PLA2 Activity Assay
A modified liposomal-based fluorescent assay was used to measure PLA2 activity in neutrophil supernatants. Briefly, a PLA2 substrate cocktail consisting of 7-hydroxycoumarinyl-arachidonate (0.3 mM), 7-hydroxycoumarinyl-linolenate (0.3 mM), hydroxycoumarinyl-6 heptenoate (0.3 mM), 10 mM dioleoylphosphatidylcholine (DOPC), and 10 mM dioleoylphosphatidylglycerol (DOPG) was prepared in ethanol. Liposomes were formed by gradually adding 77 µl substrate/lipid cocktail to 10 ml PLA2 buffer (50 mM Tris–HCl at pH 8.9, 100 mM NaCl, 1 mM CaCl2) while stirring rapidly over 1 min using a magnetic stirrer (Invitrogen EnzChek® phospholipase A2 assay). Neutrophil supernatants (50 µl) was added to 96-well plates, and PLA2 activity was initiated by adding 50 µl substrate cocktail. Fluorescence (excitation at 360 nm and emission at 460 nm) was measured, and specific activity (relative fluorescent units/μg protein/min) for each sample was calculated.
Immunohistochemistry Analysis of Non-Tumor and Tumor Lung Tissues for hGV and CD66b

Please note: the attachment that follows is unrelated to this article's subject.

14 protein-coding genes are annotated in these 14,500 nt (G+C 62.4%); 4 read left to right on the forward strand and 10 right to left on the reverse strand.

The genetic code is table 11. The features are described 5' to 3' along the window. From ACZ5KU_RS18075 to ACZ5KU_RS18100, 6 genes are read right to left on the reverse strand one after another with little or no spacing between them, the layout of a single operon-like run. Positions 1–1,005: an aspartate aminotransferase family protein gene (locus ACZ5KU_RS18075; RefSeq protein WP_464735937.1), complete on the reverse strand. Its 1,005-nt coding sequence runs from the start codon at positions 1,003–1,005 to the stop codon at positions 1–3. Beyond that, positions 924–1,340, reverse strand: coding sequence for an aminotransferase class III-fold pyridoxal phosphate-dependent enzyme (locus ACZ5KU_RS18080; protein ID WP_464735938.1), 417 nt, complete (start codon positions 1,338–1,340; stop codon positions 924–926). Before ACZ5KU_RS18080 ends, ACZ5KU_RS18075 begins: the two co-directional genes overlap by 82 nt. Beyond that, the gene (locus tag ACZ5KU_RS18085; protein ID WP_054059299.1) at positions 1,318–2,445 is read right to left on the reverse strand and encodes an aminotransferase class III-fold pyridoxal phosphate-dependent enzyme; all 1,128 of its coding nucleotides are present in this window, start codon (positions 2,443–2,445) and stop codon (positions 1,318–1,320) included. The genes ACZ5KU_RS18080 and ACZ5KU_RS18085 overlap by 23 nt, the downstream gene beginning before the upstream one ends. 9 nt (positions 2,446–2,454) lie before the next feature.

Non-tumor and tumor lung tissues were obtained from patients affected by lung adenocarcinoma (HCV−, HBsAg−, and HIV-1−) undergoing lung resection. Immunohistochemical staining has been carried out on 4-µm lung cancer serial sections from formalin-fixed, paraffin-embedded tissues, in order to evaluate the expression of hGV and CD66b. Negative control slides without primary antibody were included for each staining (not shown). Paraffin slides were deparaffinized in xylene and rehydrated through graded alcohols. Antigen retrieval was performed with slides heated in 1 mM EDTA buffer (pH 9.0) for hGV and 0.01 M citrate buffer (pH 6.0) for CD66b, in a bath for 20 min at 97°C. After antigen retrieval, the slides were allowed to cool and rinsed with TBS. The endogenous peroxidase activity was inactivated with 3% hydrogen peroxide. Following the protein block (BSA 5% in PBS 1×), the slides were incubated with a polyclonal rabbit antibody against hGV (NBP2-31558, Novus Biologicals, Littleton, CO, USA, dilution 1:100) or a monoclonal mouse anti-human CD66b antibody (555723, BD Pharmingen, San Jose, CA, USA, dilution 1:400 at 4°C overnight). The sections were rinsed in TBS and incubated with biotinylated anti-rabbit or anti-mouse antibodies, respectively, for 1 h at room temperature. Immunoreactivity was visualized using 3,3′-diaminobenzidine (DAB) and avidin–biotin–peroxidase complex. Finally, sections were weakly counterstained with hematoxylin, mounted, and interpreted using light microscope.